Hebrews 2:6-9

6It has been testified somewhere, "what is man, that you are mindful of him, or the son of man, that you care for Him? 7You made Him for a little while lower than the angels; you have crowned Him with glory and honor, 8putting everything in subjection under His feet." Now in putting everything in subjection to Him, He left nothing outside of His control. At present, we do not yet see everything in subjection to Him. 9But we see Him who for a little while was made lower than the angels, namely Jesus, crowned with honor because of the suffering of death, so that by the grace of God He might taste death for everyone. (Emphasis mine)

Look at what Scripture tells us. It says that everything has (past tense) been put into subjection under the feet of Christ. It’s done, finished, complete. But Scripture also tells us that as of now we do "not yet see everything in subjection to Him."

We look at the world and say "there is evil all over the place" we don’t see that Jesus has all of this under His subjection, but He does. Why? Because God sees the future judgement of Satan, evil and sin as already completed. It is finished. We don’t see it now as temporal beings, but God has already won the battle in the future. He exist outside of time and the story is already over. This is part of why God knows all things, because it is already finished and done according to His will. Not that God would be incapable of seeing the future, but it’s a moot point, because God wrote the future.

Now here come the objections, I can imagine, that this doesn’t seem fair. After all we as humans like to think that the story is still being written, the picture is still being painted. And on that note, we like to think that we have an active part in how things turn out. We tend to assume that God reacts to what we do to accomplish His purpose. I submit to you that such a view is unbiblical. In fact I submit to you that nothing happens apart from the will of God. God does not dance around the "Janga tower" trying to keep us humans from knocking it over as we manipulate it however we want. God does not sit and wait to see what we do and react accordingly to keep the world on course. God is the author of creation. Look at what Scripture says about our glorious God Jesus Christ.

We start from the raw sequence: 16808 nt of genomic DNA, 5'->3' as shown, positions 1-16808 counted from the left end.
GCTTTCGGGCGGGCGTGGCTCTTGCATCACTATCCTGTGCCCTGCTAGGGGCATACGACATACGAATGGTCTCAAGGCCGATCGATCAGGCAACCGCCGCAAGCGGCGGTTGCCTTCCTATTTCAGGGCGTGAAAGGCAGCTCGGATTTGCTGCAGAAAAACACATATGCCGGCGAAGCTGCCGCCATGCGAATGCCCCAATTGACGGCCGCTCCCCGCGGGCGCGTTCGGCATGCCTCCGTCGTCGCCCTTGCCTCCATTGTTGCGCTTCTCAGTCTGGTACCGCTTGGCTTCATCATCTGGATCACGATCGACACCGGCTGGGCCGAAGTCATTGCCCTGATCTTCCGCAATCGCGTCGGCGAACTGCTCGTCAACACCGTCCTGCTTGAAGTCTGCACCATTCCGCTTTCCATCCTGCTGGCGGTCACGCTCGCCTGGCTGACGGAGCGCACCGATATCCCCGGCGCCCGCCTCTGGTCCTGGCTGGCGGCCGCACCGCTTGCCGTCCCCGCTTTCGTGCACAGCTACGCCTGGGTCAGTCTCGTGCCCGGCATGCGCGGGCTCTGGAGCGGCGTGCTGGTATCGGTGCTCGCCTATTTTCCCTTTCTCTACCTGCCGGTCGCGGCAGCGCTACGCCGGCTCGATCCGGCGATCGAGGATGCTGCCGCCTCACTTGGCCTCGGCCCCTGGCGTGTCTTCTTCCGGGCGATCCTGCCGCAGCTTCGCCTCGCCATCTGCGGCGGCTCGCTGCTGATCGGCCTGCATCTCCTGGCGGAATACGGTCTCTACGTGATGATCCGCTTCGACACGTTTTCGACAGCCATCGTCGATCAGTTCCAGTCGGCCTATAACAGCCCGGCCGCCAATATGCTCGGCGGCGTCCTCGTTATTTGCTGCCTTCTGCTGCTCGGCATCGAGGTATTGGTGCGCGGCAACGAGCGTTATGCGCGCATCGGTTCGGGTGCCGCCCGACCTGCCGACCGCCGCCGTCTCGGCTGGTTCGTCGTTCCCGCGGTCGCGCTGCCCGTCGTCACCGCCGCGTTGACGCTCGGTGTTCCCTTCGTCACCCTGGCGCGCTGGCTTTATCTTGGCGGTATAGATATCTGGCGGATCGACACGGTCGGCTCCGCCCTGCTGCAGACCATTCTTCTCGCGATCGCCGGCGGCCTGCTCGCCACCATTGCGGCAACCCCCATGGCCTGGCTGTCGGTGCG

Colossians 1:15-17

15He is the image of the invisible God, the firstborn of all creation. 16For by Him all things were created, in heaven and on earth, visible and invisible, whether thrones or dominions or rulers or authorities – all things were created through Him and for Him. 17And He is before all things, and in Him all things hold together. (Emphasis mine)

God created all things and He is the one who gives authority to rulers and kingdoms, and He uses them to accomplish His purposes. This theme occurs time and again throughout Scripture. People think they are in control, and indeed it is true that they are doing what they want, but only according to God’s will.

Someone might here object, "are you saying that sin is according to God’s will?" Well, no. Not the sin itself, God hates sin. But God does use people’s sinful actions that they already want to do, according to His will. How about an example.

Jesus, before Pontius Pilate, is a perfect example of God’s sovereignty in appointing rulers and using them according to His purpose.

John 19:10-11

10So Pilate said to Him, "You will not speak to me? Do you not know that I have authority to release you and authority to crucify you?" 11Jesus answered him, "You would have no authority over me at all unless it had been given you from above. Therefore he who delivered me over to you has the greater sin."

Pilate’s authority was given to him by God, and it was Pilate who delivered Jesus over to be crucified. Romans 13:1 tells us "....For there is no authority except from God, and those that exist have been instituted by God." God throughout Scripture uses men’s sinful actions to fulfill His plan.

Acts 2:23 says,

This Jesus, delivered up according to the definite plan and foreknowledge of God, you crucified and killed by the hands of lawless men. (Emphasis mine)